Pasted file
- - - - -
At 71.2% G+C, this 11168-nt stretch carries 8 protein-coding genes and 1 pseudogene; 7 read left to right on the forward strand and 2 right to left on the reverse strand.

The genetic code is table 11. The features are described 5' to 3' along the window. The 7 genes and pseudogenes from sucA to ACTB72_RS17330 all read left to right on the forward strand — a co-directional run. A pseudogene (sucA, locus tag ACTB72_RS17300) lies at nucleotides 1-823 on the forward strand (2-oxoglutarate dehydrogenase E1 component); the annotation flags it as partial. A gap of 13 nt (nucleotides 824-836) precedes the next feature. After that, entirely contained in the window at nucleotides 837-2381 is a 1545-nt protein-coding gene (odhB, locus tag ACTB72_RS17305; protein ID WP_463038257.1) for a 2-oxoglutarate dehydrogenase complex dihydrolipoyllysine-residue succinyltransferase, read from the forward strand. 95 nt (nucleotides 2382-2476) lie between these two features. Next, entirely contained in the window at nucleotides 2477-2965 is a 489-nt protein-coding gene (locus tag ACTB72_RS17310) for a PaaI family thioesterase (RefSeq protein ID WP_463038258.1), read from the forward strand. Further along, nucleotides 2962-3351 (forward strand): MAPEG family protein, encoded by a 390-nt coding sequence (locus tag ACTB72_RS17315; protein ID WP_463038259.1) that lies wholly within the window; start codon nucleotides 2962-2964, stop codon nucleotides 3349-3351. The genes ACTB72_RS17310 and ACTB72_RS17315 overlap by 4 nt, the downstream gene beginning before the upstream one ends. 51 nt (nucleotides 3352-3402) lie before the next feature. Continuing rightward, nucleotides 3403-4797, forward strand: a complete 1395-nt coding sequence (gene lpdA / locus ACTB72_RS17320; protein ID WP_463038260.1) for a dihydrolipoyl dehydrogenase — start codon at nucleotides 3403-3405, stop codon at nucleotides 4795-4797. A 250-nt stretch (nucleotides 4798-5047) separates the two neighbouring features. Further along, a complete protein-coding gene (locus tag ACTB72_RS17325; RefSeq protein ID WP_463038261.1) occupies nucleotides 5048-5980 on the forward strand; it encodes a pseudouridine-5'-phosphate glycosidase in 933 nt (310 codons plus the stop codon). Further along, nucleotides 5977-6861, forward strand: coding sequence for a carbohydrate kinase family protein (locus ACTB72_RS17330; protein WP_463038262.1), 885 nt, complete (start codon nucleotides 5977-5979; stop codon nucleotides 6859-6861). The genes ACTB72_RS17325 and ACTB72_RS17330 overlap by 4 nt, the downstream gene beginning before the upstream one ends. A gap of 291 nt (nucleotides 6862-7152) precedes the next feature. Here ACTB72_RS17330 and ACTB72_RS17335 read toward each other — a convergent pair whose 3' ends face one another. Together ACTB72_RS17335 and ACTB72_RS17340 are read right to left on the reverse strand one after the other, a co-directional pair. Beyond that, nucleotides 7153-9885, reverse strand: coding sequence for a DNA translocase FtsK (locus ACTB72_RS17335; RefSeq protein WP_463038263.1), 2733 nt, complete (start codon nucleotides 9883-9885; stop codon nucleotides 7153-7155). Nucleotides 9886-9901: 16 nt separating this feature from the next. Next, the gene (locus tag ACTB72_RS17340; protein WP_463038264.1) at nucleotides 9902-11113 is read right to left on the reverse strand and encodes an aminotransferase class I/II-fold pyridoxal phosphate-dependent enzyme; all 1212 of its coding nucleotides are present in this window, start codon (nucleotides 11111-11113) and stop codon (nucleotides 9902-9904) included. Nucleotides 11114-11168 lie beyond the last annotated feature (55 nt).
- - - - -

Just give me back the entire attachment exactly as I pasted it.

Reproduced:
At 71.2% G+C, this 11168-nt stretch carries 8 protein-coding genes and 1 pseudogene; 7 read left to right on the forward strand and 2 right to left on the reverse strand.

The genetic code is table 11. The features are described 5' to 3' along the window. The 7 genes and pseudogenes from sucA to ACTB72_RS17330 all read left to right on the forward strand — a co-directional run. A pseudogene (sucA, locus tag ACTB72_RS17300) lies at nucleotides 1-823 on the forward strand (2-oxoglutarate dehydrogenase E1 component); the annotation flags it as partial. A gap of 13 nt (nucleotides 824-836) precedes the next feature. After that, entirely contained in the window at nucleotides 837-2381 is a 1545-nt protein-coding gene (odhB, locus tag ACTB72_RS17305; protein ID WP_463038257.1) for a 2-oxoglutarate dehydrogenase complex dihydrolipoyllysine-residue succinyltransferase, read from the forward strand. 95 nt (nucleotides 2382-2476) lie between these two features. Next, entirely contained in the window at nucleotides 2477-2965 is a 489-nt protein-coding gene (locus tag ACTB72_RS17310) for a PaaI family thioesterase (RefSeq protein ID WP_463038258.1), read from the forward strand. Further along, nucleotides 2962-3351 (forward strand): MAPEG family protein, encoded by a 390-nt coding sequence (locus tag ACTB72_RS17315; protein ID WP_463038259.1) that lies wholly within the window; start codon nucleotides 2962-2964, stop codon nucleotides 3349-3351. The genes ACTB72_RS17310 and ACTB72_RS17315 overlap by 4 nt, the downstream gene beginning before the upstream one ends. 51 nt (nucleotides 3352-3402) lie before the next feature. Continuing rightward, nucleotides 3403-4797, forward strand: a complete 1395-nt coding sequence (gene lpdA / locus ACTB72_RS17320; protein ID WP_463038260.1) for a dihydrolipoyl dehydrogenase — start codon at nucleotides 3403-3405, stop codon at nucleotides 4795-4797. A 250-nt stretch (nucleotides 4798-5047) separates the two neighbouring features. Further along, a complete protein-coding gene (locus tag ACTB72_RS17325; RefSeq protein ID WP_463038261.1) occupies nucleotides 5048-5980 on the forward strand; it encodes a pseudouridine-5'-phosphate glycosidase in 933 nt (310 codons plus the stop codon). Further along, nucleotides 5977-6861, forward strand: coding sequence for a carbohydrate kinase family protein (locus ACTB72_RS17330; protein WP_463038262.1), 885 nt, complete (start codon nucleotides 5977-5979; stop codon nucleotides 6859-6861). The genes ACTB72_RS17325 and ACTB72_RS17330 overlap by 4 nt, the downstream gene beginning before the upstream one ends. A gap of 291 nt (nucleotides 6862-7152) precedes the next feature. Here ACTB72_RS17330 and ACTB72_RS17335 read toward each other — a convergent pair whose 3' ends face one another. Together ACTB72_RS17335 and ACTB72_RS17340 are read right to left on the reverse strand one after the other, a co-directional pair. Beyond that, nucleotides 7153-9885, reverse strand: coding sequence for a DNA translocase FtsK (locus ACTB72_RS17335; RefSeq protein WP_463038263.1), 2733 nt, complete (start codon nucleotides 9883-9885; stop codon nucleotides 7153-7155). Nucleotides 9886-9901: 16 nt separating this feature from the next. Next, the gene (locus tag ACTB72_RS17340; protein WP_463038264.1) at nucleotides 9902-11113 is read right to left on the reverse strand and encodes an aminotransferase class I/II-fold pyridoxal phosphate-dependent enzyme; all 1212 of its coding nucleotides are present in this window, start codon (nucleotides 11111-11113) and stop codon (nucleotides 9902-9904) included. Nucleotides 11114-11168 lie beyond the last annotated feature (55 nt).